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Old 04-07-2015, 04:22 PM
 
237 posts, read 191,742 times
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The thumb rule that I follow is that the monthly expenditure on the house should not exceed 30% of the monthly net income. One could probably stretch it to 35% or even 40% I guess if the location reduces other expenses (such as travel, needing to own multiple cars, really good school district, etc.).

I think that using gross or pretax income etc. is meaningless. What really matters is how much money we get in hand every month. Why I also say this is because many people are very aggressive in putting away money towards long term funds such as retirement, college fund etc. But loss of job etc. affects us in the short term, and daily life is all about the money "in hand" so I feel it is not good to over-extend oneself. Spending anything that is close to half one's net income on housing is getting into the dangerous territory.

Just my views. I know many people think differently and they are right in their viewpoints as well. It is all about one's appetite for risk. To me, taking one-shot risks is doable. Like say, investing a bit of money on a risky stock. But setting oneself for a 30 year loan and overextending on that means setting oneself for ongoing month-on-month risk. There is simply too much probability over this long a period of time - that something could go wrong. Job wise, health wise, family situation wise, etc. And it is too much mental tension to live with.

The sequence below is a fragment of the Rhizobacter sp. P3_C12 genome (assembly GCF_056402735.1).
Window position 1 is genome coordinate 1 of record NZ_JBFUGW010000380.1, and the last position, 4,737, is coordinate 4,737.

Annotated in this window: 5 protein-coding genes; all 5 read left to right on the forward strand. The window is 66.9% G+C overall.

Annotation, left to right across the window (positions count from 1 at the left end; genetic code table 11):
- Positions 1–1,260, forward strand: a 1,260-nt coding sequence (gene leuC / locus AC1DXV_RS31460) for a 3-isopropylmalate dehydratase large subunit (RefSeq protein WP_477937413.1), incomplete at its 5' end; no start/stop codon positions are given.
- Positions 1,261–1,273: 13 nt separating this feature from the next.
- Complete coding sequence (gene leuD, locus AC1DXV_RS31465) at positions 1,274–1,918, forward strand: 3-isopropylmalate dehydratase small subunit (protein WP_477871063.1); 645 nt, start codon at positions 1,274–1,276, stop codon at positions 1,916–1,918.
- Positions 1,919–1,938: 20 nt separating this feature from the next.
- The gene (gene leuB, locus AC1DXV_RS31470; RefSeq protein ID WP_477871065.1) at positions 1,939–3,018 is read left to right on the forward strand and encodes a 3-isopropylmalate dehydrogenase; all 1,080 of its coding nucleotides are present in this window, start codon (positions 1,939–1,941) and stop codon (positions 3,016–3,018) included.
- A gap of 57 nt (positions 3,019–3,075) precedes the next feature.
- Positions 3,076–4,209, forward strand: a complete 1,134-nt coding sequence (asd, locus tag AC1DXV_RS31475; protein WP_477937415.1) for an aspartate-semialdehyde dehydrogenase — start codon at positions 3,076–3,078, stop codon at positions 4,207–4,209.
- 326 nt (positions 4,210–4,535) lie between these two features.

The one exception to this rule would be a situation where either salaries are likely to increase rapidly over time (say someone starting one's career on a lower pay scale and is confident that they would get to higher salary bands over the next few years). Or when one is in a red hot property market. If the property price increases, it has a multiplying effect on the profit one would make when selling the house at a higher price. But it should be viewed the same as the risk one takes when borrowing money to buy a red hot stock. We're basically speculating with borrowed money which could either mean a windfall if we are right, or could ruin us if we are wrong.
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Old 04-08-2015, 01:40 PM
 
107 posts, read 175,703 times
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Quote:
Originally Posted by Runuova View Post
Not everyone saves 20% down!
In my opinion if you cant put 20% down you should not be able to get a loan to buy a house. Banks giving out loans with little or no down payment is one of the factors driving the house prices up. When the crash happened a law should have been enacted to prevent people from getting a loan without at least 10%, preferably 20% down.
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Old 04-08-2015, 01:57 PM
 
11,972 posts, read 26,872,136 times
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If everyone had to put down 20%, the housing market would crash quickly in areas with high housing prices. Very few buyers have $200,000 cash to put down on a $1 million house, but they may have $300,000 per year incomes.